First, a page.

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Change happens — although some people resist it

For decades I’ve been an early to bed, early to rise person. For the last 10 days or so I’ve barely managed to wake up until after 7:30 a.m.

That makes me very uncomfortable until I realized that the change to Daylight Saving Time caused different behavior. My body’s expectation to awake with the sunrise now is delayed by an hour. That explanation contributes to the prominent belief that older people resist change. That’s an idea that has been around for years.

John Steinbeck said, “It is the nature of a man as he grows older to protest against change, particularly change for the better.”

James Gordon, M.D. said, “It’s not that some people have willpower and some don’t. It’s that some people are ready to change and others are not.”

These quotes are from “Facing Age Finding Answers,” my book published in 2008. Since then recalling some personal experience has added to my collection of stories about unwillingness to change.

A dozen years ago I was having lunch with a long-time older friend when she complained about difficulties with making phone calls, and her frustration with the operator who answered her call with multiple directions: “Press 1 for status of orders. Press 2 for delivery schedule. Press 3 for account balance, etc.” She said “These telephone people are fools! There are no number buttons to push on my phone! There’s a dial.” Her tirade demonstrated her commitment to resisting change. If her phone still worked why get a new one. (Recently, a friend said his mother accepted the need for a new phone. She accepted the change, put the new phone on a closet shelf and never had it connected.)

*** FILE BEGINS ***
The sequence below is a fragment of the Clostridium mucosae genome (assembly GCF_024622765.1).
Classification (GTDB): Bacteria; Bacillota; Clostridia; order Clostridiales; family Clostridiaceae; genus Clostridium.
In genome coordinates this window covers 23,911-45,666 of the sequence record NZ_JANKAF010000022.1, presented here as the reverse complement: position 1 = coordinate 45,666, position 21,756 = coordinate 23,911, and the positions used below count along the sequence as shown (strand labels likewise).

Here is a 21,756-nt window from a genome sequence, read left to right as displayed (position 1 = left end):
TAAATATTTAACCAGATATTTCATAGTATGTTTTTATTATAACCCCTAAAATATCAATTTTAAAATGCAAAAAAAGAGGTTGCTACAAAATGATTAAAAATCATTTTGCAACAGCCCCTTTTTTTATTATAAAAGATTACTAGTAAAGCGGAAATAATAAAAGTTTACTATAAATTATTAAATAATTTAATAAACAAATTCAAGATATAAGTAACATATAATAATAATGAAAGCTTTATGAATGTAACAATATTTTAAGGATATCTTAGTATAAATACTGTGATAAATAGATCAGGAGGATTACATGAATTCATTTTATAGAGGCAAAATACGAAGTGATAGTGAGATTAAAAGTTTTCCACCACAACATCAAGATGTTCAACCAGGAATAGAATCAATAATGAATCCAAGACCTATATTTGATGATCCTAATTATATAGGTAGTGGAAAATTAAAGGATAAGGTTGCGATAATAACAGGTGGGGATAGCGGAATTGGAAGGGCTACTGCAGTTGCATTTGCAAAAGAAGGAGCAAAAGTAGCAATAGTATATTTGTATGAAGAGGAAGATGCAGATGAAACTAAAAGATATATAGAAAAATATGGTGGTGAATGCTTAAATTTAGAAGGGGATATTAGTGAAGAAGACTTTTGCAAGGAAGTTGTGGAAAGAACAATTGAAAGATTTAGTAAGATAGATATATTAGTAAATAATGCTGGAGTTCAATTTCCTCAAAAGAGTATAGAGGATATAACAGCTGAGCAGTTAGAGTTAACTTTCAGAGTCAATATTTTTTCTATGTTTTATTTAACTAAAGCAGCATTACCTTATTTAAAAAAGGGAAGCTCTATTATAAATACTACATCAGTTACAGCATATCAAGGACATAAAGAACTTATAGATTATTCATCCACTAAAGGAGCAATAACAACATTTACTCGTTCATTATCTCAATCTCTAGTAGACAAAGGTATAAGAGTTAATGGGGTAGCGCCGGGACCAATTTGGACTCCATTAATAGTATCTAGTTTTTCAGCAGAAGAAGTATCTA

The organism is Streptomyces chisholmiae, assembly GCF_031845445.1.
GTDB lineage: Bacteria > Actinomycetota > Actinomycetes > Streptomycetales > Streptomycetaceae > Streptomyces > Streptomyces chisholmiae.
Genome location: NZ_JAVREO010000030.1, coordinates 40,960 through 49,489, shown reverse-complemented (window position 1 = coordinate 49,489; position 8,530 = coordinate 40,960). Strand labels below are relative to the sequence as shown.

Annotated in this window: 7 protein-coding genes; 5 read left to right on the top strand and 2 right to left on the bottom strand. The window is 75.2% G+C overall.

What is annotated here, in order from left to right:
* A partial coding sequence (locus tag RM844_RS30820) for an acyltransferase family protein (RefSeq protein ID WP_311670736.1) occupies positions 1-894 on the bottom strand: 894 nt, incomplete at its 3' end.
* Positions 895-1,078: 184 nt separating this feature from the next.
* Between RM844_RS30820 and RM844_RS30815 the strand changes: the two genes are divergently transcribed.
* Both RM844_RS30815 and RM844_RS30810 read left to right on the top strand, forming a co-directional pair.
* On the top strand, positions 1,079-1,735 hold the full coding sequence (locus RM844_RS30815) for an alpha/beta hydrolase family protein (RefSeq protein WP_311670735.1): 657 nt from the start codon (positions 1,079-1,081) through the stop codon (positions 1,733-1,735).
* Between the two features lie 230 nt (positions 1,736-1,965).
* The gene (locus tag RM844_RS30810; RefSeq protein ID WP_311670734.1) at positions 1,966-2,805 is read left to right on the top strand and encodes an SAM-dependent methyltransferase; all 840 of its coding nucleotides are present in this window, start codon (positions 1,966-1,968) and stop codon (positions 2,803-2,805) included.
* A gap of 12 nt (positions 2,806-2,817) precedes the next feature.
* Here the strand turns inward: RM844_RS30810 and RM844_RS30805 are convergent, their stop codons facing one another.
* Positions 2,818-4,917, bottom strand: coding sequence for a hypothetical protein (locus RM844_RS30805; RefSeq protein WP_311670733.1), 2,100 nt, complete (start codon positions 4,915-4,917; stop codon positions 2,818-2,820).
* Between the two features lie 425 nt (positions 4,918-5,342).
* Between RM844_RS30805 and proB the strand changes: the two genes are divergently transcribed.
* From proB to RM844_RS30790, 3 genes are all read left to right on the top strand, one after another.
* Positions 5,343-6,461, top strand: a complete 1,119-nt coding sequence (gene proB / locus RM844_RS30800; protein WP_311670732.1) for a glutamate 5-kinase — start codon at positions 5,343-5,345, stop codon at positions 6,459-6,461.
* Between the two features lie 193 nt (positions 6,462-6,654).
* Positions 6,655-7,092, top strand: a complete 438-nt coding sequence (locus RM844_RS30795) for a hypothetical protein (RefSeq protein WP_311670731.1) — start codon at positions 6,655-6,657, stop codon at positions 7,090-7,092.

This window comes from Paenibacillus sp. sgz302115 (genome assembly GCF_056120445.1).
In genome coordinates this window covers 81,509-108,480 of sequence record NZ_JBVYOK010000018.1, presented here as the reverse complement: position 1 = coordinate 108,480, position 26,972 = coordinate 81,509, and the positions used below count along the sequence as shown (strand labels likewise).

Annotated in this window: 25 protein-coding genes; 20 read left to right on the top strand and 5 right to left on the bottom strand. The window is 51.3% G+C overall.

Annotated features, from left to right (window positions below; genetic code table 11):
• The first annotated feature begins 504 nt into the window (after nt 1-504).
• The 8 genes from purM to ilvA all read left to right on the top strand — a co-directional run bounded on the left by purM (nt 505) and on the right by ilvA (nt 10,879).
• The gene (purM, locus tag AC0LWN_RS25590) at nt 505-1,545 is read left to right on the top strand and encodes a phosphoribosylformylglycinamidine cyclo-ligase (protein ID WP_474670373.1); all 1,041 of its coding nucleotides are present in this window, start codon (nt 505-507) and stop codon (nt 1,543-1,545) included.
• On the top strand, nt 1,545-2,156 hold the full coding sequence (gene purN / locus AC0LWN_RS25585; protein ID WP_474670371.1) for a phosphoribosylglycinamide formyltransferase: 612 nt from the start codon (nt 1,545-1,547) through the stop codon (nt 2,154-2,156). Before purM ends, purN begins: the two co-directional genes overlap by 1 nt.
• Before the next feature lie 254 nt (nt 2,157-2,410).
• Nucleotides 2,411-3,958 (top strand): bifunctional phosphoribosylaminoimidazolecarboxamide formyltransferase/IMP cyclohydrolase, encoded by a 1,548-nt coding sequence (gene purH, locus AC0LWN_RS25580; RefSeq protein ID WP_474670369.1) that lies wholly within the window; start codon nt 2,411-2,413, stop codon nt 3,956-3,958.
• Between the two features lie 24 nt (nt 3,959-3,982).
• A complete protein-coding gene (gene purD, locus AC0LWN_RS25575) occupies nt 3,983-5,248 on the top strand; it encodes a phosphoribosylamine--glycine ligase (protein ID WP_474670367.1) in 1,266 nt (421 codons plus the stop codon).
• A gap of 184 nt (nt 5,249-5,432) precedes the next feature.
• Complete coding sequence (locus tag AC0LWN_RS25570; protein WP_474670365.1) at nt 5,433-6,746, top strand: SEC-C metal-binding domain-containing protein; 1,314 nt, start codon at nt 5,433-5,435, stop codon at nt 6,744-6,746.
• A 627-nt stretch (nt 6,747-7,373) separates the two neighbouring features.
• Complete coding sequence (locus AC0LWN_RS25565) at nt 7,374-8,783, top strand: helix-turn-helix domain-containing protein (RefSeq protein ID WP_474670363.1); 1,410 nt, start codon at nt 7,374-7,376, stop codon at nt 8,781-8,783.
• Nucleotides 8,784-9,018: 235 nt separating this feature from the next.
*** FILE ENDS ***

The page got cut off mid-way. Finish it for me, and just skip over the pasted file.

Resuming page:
I’m proud of my ability to accept change. Since 1984 I’ve had a computer that replaced the old Royal typewriter. I use the Internet to pay bills and balance my check book. And although I do not have a cell phone, I do have four phone extensions and each provides me with caller ID.

Some of the old rules of etiquette no longer matter. When a couple walked down the street the man was to stay on the curb side of the walkway to protect the lady from mud splashes of passing horses. Most of Emily Post’s rules of etiquette have vanished. However, in watching the Academy Awards on TV I realized I have a collection of attitudes that are examples of my resistance to change — resistance that is to my benefit. When I was a teenager I worried about wearing proper clothing for whatever event was pending. As a young lady my worst fear was being told “Your slip is showing!” That’s an old belief that I’ve retained. With what is in style today lots more than a slip shows.

Stories for Positive Aging is a semi-monthly column on senior issues written by Lake Oswego author of “Facing Age, Finding Answers,” Ardis Stevenson. She can be reached by email at This email address is being protected from spambots. You need JavaScript enabled to view it. or by regular mail at 17440 Holy Names Drive, Lake Oswego, OR 97034.